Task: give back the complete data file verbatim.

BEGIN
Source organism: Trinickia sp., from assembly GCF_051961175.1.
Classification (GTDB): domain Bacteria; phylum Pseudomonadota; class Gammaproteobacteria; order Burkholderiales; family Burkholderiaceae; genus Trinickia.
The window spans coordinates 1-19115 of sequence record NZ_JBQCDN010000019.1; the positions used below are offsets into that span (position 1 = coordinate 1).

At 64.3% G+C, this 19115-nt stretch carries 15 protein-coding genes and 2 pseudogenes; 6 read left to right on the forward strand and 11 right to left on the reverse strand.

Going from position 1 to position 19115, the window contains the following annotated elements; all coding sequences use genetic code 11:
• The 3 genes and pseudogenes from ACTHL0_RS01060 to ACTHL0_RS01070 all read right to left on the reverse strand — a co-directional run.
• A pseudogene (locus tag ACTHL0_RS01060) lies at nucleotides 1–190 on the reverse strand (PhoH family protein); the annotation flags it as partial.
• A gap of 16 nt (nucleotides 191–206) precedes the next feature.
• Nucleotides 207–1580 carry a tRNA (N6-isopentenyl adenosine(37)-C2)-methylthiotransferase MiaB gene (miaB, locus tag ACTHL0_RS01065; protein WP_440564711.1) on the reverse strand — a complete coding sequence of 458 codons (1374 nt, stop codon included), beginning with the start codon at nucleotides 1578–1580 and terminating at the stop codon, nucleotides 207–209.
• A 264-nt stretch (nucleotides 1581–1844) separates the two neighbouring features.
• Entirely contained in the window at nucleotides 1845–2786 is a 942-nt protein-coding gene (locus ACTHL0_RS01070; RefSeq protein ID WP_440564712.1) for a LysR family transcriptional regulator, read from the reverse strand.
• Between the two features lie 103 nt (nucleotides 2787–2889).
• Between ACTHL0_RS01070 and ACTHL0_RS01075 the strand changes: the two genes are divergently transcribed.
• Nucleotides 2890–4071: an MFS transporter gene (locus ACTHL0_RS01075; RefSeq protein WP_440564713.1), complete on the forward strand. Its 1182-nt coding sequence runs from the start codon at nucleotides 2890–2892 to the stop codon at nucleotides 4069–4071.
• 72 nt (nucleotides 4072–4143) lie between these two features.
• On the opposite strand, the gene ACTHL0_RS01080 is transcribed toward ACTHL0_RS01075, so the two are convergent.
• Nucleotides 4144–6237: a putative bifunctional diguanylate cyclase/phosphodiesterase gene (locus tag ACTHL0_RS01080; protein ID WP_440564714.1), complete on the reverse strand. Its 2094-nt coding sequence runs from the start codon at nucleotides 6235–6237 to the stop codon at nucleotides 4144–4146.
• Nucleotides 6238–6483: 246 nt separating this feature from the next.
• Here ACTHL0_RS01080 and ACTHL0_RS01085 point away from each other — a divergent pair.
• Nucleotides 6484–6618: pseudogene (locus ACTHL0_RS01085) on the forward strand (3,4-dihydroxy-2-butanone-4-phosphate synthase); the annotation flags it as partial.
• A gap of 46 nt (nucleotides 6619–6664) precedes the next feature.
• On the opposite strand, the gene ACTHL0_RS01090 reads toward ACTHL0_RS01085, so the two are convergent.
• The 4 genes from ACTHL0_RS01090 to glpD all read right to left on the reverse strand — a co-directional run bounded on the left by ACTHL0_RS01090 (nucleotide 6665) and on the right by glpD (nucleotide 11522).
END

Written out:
Source organism: Trinickia sp., from assembly GCF_051961175.1.
Classification (GTDB): domain Bacteria; phylum Pseudomonadota; class Gammaproteobacteria; order Burkholderiales; family Burkholderiaceae; genus Trinickia.
The window spans coordinates 1-19115 of sequence record NZ_JBQCDN010000019.1; the positions used below are offsets into that span (position 1 = coordinate 1).

At 64.3% G+C, this 19115-nt stretch carries 15 protein-coding genes and 2 pseudogenes; 6 read left to right on the forward strand and 11 right to left on the reverse strand.

Going from position 1 to position 19115, the window contains the following annotated elements; all coding sequences use genetic code 11:
• The 3 genes and pseudogenes from ACTHL0_RS01060 to ACTHL0_RS01070 all read right to left on the reverse strand — a co-directional run.
• A pseudogene (locus tag ACTHL0_RS01060) lies at nucleotides 1–190 on the reverse strand (PhoH family protein); the annotation flags it as partial.
• A gap of 16 nt (nucleotides 191–206) precedes the next feature.
• Nucleotides 207–1580 carry a tRNA (N6-isopentenyl adenosine(37)-C2)-methylthiotransferase MiaB gene (miaB, locus tag ACTHL0_RS01065; protein WP_440564711.1) on the reverse strand — a complete coding sequence of 458 codons (1374 nt, stop codon included), beginning with the start codon at nucleotides 1578–1580 and terminating at the stop codon, nucleotides 207–209.
• A 264-nt stretch (nucleotides 1581–1844) separates the two neighbouring features.
• Entirely contained in the window at nucleotides 1845–2786 is a 942-nt protein-coding gene (locus ACTHL0_RS01070; RefSeq protein ID WP_440564712.1) for a LysR family transcriptional regulator, read from the reverse strand.
• Between the two features lie 103 nt (nucleotides 2787–2889).
• Between ACTHL0_RS01070 and ACTHL0_RS01075 the strand changes: the two genes are divergently transcribed.
• Nucleotides 2890–4071: an MFS transporter gene (locus ACTHL0_RS01075; RefSeq protein WP_440564713.1), complete on the forward strand. Its 1182-nt coding sequence runs from the start codon at nucleotides 2890–2892 to the stop codon at nucleotides 4069–4071.
• 72 nt (nucleotides 4072–4143) lie between these two features.
• On the opposite strand, the gene ACTHL0_RS01080 is transcribed toward ACTHL0_RS01075, so the two are convergent.
• Nucleotides 4144–6237: a putative bifunctional diguanylate cyclase/phosphodiesterase gene (locus tag ACTHL0_RS01080; protein ID WP_440564714.1), complete on the reverse strand. Its 2094-nt coding sequence runs from the start codon at nucleotides 6235–6237 to the stop codon at nucleotides 4144–4146.
• Nucleotides 6238–6483: 246 nt separating this feature from the next.
• Here ACTHL0_RS01080 and ACTHL0_RS01085 point away from each other — a divergent pair.
• Nucleotides 6484–6618: pseudogene (locus ACTHL0_RS01085) on the forward strand (3,4-dihydroxy-2-butanone-4-phosphate synthase); the annotation flags it as partial.
• A gap of 46 nt (nucleotides 6619–6664) precedes the next feature.
• On the opposite strand, the gene ACTHL0_RS01090 reads toward ACTHL0_RS01085, so the two are convergent.
• The 4 genes from ACTHL0_RS01090 to glpD all read right to left on the reverse strand — a co-directional run bounded on the left by ACTHL0_RS01090 (nucleotide 6665) and on the right by glpD (nucleotide 11522).